Engaging customers via their mobile devices is an exciting proposition for many organizations; however, it has to be done with care. These solutions often carry a significant cost and depend on a Return on Investment (ROI) model to make sense.
Achieving this ROI requires walking a fine line between meaningful engagement and being a nuisance. Here are five best practices to help you do that.
5 ways to ensure your mobile strategy works
1. Think big picture
The goal is to create a user experience that provides vast amounts of data to the organization while delivering value to the customer. Accomplishing that means the experience needs to be immersive and omni-channel (e.g., SMS, email, app-based, digital signage, direct mail, etc.).
Too many organizations jump straight to the mobile application without realizing adoption of mobile applications is low and retention of those mobile apps is even lower. A holistic approach that embraces the web (traditional and mobile), mobile apps, digital and physical signage, and some of the emerging areas such as augmented reality (AR) and context-aware chatbots will be far more successful.
Analytics and business intelligence tools must be included because understanding the success of these messages and their impact on the bottom line is a necessity, as engagement attempts that are ill-received may create a negative effect on the business.
2. Establish a baseline
Before rolling out any new engagement solution or even a single targeted campaign, it is important to understand the baseline. What is normal for a specific time of day, day of week, demographic, location, etc.
If there are areas in which these baselines are unknown, the success of an engagement will also likely be unknown. The length of time to determine a credible baseline depends on business and vertical; however, a month of data will provide statistically valuable data for many organizations.
3. Consider your social credibility
Each engagement or touchpoint with the user must be carefully weighed prior to being implemented, as the organization is spending “social credibility" with the customer in issuing these engagements. Determining that a message is hitting the right person at the right time and place is paramount to success.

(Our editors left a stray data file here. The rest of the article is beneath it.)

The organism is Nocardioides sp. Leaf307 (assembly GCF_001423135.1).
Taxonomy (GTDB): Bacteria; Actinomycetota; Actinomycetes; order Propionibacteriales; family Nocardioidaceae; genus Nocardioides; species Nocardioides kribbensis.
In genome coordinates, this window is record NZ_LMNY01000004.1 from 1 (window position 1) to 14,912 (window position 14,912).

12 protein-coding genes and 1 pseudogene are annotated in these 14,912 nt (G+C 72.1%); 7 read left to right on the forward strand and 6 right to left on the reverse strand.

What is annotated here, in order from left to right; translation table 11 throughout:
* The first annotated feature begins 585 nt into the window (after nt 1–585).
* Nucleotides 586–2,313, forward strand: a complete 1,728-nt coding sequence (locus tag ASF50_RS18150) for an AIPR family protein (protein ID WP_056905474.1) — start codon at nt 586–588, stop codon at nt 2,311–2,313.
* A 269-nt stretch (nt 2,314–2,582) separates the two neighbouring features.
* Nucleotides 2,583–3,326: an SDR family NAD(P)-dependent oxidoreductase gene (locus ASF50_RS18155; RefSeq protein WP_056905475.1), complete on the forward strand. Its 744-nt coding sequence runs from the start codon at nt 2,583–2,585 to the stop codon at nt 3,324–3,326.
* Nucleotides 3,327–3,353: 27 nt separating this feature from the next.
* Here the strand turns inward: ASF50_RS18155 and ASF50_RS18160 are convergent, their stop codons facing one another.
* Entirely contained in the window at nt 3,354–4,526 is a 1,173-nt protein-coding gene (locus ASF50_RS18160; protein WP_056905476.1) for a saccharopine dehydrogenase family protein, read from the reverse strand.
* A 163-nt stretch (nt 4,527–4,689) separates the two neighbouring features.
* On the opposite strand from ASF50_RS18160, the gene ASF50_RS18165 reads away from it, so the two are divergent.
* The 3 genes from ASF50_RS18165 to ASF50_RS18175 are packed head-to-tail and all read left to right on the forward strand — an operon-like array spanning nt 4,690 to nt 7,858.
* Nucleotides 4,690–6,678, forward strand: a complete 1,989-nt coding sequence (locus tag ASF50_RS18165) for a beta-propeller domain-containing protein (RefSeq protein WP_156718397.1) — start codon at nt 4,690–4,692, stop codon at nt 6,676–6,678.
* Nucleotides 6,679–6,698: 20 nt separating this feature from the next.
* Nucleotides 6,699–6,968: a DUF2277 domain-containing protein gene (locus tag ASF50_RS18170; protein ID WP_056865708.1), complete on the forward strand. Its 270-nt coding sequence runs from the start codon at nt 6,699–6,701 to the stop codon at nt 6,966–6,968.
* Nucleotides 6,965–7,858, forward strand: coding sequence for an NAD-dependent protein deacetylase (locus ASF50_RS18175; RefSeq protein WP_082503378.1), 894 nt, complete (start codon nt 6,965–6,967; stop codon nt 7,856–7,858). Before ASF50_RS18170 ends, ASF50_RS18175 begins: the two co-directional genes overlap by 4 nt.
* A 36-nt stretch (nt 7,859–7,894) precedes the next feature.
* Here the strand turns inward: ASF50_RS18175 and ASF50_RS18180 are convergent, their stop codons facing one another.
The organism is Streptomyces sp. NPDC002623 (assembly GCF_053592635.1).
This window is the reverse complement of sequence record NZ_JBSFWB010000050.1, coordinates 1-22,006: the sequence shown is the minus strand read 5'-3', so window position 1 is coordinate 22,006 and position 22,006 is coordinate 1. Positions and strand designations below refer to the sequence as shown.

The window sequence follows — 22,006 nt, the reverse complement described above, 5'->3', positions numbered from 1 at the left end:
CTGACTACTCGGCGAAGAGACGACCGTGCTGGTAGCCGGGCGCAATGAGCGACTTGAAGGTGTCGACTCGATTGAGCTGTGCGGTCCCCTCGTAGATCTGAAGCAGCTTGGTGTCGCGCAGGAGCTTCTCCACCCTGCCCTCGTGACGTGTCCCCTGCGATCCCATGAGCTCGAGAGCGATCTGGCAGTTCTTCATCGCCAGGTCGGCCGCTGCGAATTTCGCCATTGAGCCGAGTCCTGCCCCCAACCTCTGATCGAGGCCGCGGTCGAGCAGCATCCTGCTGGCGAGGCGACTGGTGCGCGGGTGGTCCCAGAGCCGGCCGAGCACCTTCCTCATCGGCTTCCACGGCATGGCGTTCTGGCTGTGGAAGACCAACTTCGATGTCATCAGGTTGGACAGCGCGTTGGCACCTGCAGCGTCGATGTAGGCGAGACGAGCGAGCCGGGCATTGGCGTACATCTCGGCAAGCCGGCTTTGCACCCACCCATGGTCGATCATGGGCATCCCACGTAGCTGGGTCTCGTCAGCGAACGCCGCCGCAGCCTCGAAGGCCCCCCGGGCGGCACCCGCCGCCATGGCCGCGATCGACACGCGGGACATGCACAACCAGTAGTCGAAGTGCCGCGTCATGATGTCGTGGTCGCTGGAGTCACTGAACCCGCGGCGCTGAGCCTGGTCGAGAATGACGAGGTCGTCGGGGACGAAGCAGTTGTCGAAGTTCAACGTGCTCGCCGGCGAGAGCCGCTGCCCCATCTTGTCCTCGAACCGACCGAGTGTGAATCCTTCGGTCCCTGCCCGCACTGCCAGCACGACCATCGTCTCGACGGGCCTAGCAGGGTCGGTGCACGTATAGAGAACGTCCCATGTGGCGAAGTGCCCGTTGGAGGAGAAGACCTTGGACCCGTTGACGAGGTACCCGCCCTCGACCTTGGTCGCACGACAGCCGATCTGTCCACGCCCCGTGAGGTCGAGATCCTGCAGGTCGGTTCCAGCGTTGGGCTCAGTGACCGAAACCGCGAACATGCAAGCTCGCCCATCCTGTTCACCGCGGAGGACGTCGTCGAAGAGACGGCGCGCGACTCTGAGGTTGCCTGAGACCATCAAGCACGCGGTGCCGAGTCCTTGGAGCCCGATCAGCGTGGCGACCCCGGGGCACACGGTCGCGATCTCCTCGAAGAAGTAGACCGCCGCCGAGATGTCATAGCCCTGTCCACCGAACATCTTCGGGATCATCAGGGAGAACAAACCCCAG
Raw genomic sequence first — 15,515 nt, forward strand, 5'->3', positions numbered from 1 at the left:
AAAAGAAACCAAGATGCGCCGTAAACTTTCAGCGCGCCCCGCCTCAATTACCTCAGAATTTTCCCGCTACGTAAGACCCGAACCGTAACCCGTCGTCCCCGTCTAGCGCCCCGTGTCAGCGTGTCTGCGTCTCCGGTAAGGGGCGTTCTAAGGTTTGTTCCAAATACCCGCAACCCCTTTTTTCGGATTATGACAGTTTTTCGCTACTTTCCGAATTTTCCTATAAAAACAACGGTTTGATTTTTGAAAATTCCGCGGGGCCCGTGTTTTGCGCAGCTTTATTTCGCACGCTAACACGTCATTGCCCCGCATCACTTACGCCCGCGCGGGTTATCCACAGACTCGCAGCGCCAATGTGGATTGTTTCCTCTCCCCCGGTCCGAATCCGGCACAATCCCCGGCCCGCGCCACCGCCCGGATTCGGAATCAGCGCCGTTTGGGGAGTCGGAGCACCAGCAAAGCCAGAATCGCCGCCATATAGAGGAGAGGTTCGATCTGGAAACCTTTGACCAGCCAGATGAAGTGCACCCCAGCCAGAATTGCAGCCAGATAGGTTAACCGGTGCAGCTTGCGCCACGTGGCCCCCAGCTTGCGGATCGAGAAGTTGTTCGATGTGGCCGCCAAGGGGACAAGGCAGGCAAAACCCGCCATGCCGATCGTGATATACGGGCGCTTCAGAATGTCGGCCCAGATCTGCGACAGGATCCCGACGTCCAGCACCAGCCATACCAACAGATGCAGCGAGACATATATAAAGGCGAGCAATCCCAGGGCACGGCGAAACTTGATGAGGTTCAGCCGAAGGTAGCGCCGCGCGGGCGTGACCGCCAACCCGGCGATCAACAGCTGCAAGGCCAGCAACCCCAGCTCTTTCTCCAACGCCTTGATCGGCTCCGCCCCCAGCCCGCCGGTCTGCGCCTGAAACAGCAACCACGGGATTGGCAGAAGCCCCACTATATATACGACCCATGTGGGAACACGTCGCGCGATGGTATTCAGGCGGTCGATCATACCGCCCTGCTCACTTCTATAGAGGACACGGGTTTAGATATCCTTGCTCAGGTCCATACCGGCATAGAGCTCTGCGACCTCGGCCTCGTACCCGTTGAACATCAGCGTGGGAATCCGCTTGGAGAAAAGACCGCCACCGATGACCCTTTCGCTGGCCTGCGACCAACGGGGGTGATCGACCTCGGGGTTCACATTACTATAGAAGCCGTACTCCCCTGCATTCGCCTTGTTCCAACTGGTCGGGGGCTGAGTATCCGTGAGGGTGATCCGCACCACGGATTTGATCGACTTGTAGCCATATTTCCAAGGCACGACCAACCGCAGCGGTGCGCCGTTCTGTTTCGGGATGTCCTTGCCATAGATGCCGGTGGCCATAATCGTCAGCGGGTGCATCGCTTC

While the organization may want to drive a specific behavior, it must be done in such a way that it is graciously accepted by the recipient. For less important messages, consider other channels for delivery—email, direct mail and digital signage integrations are options that are less invasive than a targeted push message.
4. Leverage employee engagement
Business should ensure the human component isn’t lost in this digital marketing frenzy.
Consider a scenario in which an employee could be notified when a user has spent more than five minutes in front of a specific retail display or there has been a high density of users in line for a drink at a sports game or concert venue. Rather than trying to ping users to have them go find another bar, consider triggers that have an employee come over with a mobile payment system and perform line-breaking transactions. This human component may still be considered a “digital engagement," but it won’t feel like it to the consumer.
5. Keep it fresh
Digital engagements should always be timely and relevant. Organizations can’t afford to be lazy about managing these platforms because pushing irrelevant messages will drive away customers, cause them to remove their mobile apps, and even consider competitors.
Campaigns should also create a sense of urgency—create a fear of missing out or at least ensure customers understand this immediate deal is good for only the first 100 redemptions.
Gamification is one way to keep things interesting for consumers, and it can drive additional spend as it may promise “bonus" rewards for the additional engagement. The solutions should be simple enough that they can be managed by marketing teams and not IT.
Originally posted here with Network World. Republished with permission as originating author. Also available on my LinkedIn page.
High-Order 4 Bits
Low-Order 4 Bits
(Reserved for Future Use)
Unique Identifier (UID)
Uniform Resource Locator (URL)
Telemetry Data (TLM)
I opted for the BKON Eddystones to try, there are a few options out there, but I liked the approach and packaging that I saw on the BKON site and acquired them through Amazon (2 for $60). AAA batteries were included and already installed. Also included a screwdriver and 3M dual-sided sticky tape. One thing I am not a fan of is the lack of screw type mounts as seen on the Aruba beacons. I'm not convinced the 3M sticky tape will hold up as long as a battery will, especially for beacons in tougher climates--outdoors, fridge/freezer, high humidity, etc. That being said though, the overall packaging and included items are great!
Setting up with PHY.net was painless, simple field with beacon ID (located on side of beacon), valid email address and contact info. BKON sends a validation email to confirm.
Browsing...and a surprise
As of right now a specific browser is needed to browse the Physical Web. The screenshot to the right is from BKON's own "BeaconPages" available for IOS. Alternatively, you can install "Physical Web" available on both IOS and Android. I found it interesting that this Physical Web app picked up my HP printer via Bluetooth and let me view the configuration page. Interestingly, the Bluetooth radio is configured as "off" on the HP printer. I could pull my MAC and IP addresses, subnet mask, gateway, DNS info and host names via the Physical Web browser. I would have to log in to the printer to change any settings, but I was still surprised at how much information was readily available. Perhaps the next blog post will be on security.....